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Coherent control of free electrons
Quantum mechanics has revolutionized our understanding of the world that surrounds us. Quantum mechanical theory, which is over 100 years old is still being pushed to its limits and has found its way into our everyday lives through advanced technologies. A fundamental feature of quantum mechanics is the coherent behavior of matter waves. For one of the most accessible particles; the electron, fully coherent controllable wave packets propagating in free space have not been realized. Applications and also quantum mechanical tests would benefit tremendously from the capability to fully control both the spatial and temporal properties of an electron packet. ^ To investigate the limits of spatial coherence we have experimentally obtained diffraction limited free electron beams (coherent spatial control) and have used these well controlled beams to study electron diffraction from metal coated nano-fabricated gratings. We described our electron diffraction from nano-fabricated gratings with a path integral formulation of quantum mechanics, which fits well with our observed data. In the pursuit of temporal coherence we have created ultrashort electron pulses from a field emission tip by irradiating it with laser pulses from a femtosecond oscillator. This has allowed us to create and study electron pulses with durations less than 100 femtoseconds, which may lead to the development of diffraction limited temporal electron packets (coherent temporal control). Investigating and understanding the exact emission mechanism(s) may allow operation of this source at the fastest controlled timescales currently possible; the sub-cycle/attosecond regime. ^ By using either or both the spatial and temporal electron control, fundamental quantum mechanical tests can be pushed to their limits. Time resolved decoherence, the Pauli Exclusion Principle, and the Aharonov-Bohm effect can all be tested. Applications of spatial and temporal electron control are found in Ultrafast Electron Microscopy, where the spatial and temporal diffraction limit has not yet been reached. This ultrafast coherent control of electrons may allow images to be captured of the electron motion in atoms and molecules. This fundamental advancement would increase our understanding about the basic building blocks of nature.^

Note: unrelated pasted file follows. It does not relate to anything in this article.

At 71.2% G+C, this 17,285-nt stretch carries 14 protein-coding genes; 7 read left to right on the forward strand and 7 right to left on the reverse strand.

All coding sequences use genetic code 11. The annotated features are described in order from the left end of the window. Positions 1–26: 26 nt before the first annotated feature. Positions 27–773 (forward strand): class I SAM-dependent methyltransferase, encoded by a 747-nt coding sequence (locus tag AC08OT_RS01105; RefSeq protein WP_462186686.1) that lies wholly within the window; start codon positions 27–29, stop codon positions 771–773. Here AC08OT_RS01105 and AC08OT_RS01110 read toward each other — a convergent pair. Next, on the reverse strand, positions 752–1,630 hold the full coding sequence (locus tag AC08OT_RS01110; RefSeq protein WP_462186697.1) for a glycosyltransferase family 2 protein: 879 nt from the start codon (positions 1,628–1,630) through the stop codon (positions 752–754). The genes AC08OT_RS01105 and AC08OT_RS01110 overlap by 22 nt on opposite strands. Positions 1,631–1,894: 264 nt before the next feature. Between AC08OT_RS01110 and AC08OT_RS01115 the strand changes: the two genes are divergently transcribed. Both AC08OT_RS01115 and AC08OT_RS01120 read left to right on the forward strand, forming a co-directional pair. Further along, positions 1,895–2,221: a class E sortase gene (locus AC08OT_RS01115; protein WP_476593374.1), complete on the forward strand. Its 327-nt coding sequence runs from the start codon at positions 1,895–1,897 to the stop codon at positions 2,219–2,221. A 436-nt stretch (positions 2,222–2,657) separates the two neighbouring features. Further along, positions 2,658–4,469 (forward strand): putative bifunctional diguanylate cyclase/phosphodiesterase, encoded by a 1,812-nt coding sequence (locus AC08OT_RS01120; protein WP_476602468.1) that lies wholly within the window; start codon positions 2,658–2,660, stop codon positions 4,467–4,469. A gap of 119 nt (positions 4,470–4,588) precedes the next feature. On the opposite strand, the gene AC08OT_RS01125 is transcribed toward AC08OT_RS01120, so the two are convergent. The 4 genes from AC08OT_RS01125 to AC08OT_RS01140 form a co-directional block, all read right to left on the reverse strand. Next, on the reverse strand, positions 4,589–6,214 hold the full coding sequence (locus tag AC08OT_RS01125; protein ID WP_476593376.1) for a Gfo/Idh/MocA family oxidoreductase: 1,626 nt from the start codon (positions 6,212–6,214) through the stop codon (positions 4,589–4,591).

Barwick, Brett E, "Coherent control of free electrons" (2007). ETD collection for University of Nebraska - Lincoln. AAI3252443.